Covid-19 incidence more than triple among Native Americans, new CDC report says

A patient is taken from an ambulance to the emergency room of a hospital in the Navajo Nation town of Tuba City during the 57-hour curfew, imposed to try to stop the spread of the Covid-19 virus through the Navajo Nation, in Arizona on May 24, 2020.

KANSAS CITY, Mo. (AP) — The surge in coronavirus cases and hospitalizations is so severe in the Kansas City area that some hospitals were forced to refuse ambulances due to a lack of space, according to officials with one of the region’s largest health care providers.

Eight hospitals, in both Missouri and Kansas, reported such high volumes of patients Wednesday night that they temporarily stopped accepting ambulances, said Dr. Marc Larson, operations director of St. Luke’s Health System’s COVID Response Team. A St. Luke’s spokeswoman added that two of the hospitals were part of the St. Luke’s system. She did not identify the others.

“We’re bursting at the seams in the metropolitan area, and really across the state and the region,” Larson told the Kansas City Star in a phone interview.

Missouri has reached record hospitalization levels several times over the past few weeks, with the latest record of 1,443 being set Wednesday. Data has not yet been released for Thursday or Friday. Among the regions setting new records was the Kansas City area.

“I worry that if we don’t start taking this seriously as a metropolitan area, we’re going to be the next New York,” Larsen said. “We’re going to be the next hot spot, because though we have a lot of hospitals, we have a lot of capacity in the area, we are filling up fast.”

Missouri is among several states seeing a surge in new virus cases. On Friday, the state reported 2,017 new cases and 17 additional deaths. Missouri has reported 152,571 confirmed COVID-19 cases and 2,459 deaths since the onset of the pandemic.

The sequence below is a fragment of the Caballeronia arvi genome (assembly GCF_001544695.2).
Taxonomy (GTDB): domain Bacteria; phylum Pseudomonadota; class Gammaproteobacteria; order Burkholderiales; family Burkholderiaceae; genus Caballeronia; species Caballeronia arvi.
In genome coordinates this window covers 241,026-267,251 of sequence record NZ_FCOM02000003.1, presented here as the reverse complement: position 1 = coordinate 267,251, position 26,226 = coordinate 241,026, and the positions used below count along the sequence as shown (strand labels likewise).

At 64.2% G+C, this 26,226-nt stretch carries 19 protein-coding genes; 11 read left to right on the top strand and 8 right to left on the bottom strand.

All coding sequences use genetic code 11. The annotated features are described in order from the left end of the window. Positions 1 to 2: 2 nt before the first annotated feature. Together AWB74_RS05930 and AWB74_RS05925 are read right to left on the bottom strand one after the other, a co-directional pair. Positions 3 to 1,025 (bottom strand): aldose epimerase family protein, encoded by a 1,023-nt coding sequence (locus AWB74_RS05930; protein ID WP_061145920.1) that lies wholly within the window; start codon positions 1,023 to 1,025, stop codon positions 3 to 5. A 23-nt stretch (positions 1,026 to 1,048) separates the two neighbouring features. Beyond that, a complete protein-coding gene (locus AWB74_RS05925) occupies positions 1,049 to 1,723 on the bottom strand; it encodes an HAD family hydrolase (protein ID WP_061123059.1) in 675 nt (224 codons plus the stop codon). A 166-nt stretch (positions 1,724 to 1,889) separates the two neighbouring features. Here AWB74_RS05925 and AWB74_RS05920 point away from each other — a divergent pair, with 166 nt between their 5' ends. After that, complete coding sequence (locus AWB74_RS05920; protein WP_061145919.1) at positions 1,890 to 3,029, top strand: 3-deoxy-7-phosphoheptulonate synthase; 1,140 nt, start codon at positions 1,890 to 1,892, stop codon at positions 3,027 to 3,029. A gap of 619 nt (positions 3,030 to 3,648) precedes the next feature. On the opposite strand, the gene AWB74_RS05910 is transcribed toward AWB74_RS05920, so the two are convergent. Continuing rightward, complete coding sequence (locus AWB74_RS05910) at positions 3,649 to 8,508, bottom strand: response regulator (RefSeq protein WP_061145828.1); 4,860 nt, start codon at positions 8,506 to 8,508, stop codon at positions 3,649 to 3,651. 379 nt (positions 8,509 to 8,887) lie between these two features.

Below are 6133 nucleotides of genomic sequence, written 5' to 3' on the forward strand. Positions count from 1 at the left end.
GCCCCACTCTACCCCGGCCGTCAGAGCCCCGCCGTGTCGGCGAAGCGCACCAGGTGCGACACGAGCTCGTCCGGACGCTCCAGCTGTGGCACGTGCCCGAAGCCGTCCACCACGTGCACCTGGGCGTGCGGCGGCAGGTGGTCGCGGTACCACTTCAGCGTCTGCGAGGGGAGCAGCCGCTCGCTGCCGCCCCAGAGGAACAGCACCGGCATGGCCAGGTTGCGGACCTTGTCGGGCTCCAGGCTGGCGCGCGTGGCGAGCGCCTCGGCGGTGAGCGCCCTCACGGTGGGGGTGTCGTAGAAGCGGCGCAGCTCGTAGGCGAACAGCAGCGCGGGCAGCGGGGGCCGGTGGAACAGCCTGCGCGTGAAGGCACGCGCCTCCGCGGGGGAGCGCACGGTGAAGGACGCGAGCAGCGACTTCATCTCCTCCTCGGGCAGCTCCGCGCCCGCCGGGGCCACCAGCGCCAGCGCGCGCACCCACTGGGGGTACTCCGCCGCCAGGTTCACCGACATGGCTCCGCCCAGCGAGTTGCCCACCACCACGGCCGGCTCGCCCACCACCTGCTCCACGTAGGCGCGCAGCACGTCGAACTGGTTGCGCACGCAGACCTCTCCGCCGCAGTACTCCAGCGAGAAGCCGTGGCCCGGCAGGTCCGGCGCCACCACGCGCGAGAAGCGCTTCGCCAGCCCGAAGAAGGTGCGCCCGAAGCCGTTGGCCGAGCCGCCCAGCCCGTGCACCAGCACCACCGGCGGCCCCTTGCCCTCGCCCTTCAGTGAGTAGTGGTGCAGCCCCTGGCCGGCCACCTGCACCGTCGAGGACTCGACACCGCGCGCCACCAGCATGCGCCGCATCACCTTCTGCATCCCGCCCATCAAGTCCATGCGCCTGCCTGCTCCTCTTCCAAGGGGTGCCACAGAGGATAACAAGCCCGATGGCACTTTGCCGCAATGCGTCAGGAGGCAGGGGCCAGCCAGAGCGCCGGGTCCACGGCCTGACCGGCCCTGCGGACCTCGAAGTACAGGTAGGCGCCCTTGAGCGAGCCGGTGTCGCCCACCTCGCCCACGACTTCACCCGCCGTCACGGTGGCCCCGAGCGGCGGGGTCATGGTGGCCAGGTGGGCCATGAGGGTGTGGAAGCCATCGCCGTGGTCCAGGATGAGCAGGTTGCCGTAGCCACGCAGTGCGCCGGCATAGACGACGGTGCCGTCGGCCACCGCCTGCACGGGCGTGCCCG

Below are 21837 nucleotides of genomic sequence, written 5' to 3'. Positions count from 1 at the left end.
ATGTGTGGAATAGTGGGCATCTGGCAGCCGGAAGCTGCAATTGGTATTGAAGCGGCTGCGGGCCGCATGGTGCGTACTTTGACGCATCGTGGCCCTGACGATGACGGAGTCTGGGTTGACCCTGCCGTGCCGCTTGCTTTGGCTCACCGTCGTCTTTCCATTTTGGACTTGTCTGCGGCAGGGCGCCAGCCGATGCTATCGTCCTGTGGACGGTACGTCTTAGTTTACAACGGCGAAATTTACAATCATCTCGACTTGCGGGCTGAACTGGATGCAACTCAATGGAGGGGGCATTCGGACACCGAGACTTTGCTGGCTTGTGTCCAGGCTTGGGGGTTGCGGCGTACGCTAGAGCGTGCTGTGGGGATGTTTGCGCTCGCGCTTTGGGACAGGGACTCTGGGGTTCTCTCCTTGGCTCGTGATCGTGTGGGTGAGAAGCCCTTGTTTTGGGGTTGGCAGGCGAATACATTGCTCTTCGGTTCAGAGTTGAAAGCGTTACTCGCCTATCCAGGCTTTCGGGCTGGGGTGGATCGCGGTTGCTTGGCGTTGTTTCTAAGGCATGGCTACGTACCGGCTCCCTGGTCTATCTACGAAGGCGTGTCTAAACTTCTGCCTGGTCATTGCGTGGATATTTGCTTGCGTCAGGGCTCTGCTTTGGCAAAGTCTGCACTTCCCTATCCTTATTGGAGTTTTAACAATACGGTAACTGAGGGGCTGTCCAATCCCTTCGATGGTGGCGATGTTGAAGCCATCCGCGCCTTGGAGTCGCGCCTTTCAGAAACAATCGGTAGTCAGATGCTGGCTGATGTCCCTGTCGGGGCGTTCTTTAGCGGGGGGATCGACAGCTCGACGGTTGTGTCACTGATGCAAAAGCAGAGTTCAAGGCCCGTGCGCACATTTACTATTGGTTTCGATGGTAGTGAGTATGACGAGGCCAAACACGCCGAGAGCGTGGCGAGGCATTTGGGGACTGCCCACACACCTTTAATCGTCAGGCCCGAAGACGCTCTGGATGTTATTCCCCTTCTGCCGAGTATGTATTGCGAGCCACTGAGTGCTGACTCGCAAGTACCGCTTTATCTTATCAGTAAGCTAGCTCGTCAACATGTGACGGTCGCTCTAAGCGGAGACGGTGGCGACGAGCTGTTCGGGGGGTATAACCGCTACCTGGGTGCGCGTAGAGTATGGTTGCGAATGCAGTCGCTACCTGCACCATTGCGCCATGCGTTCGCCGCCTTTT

The outbreak is prompting the White House Coronavirus Task Force to recommend that universities in the state test all students before Thanksgiving break, KCUR reported. Some university leaders said it’s a costly plan and mass testing isn’t effective.

The task force urges schools to “work with university students to keep cases low, with the goal of low transmission in preparation for Thanksgiving.”

Twelve more inmates at the St. Louis County jail have tested positive for COVID-19, bringing the number of current detainees with the coronavirus to 32.

Officials decided to test all 898 inmates after an outbreak was discovered on Oct. 2. As of Thursday, test results were pending for 103 inmates, St. Louis County Health Department spokeswoman Sara Dayley said.

Most of the inmates have no symptoms, but she noted three were experiencing mild symptoms.

After an inmate tested positive for the coronavirus during routine screening on Oct. 2, it prompted the facility-wide testing. Officials are still trying to determine the source of the outbreak.

Copyright 2020 KMOV (Meredith Corporation). All rights reserved

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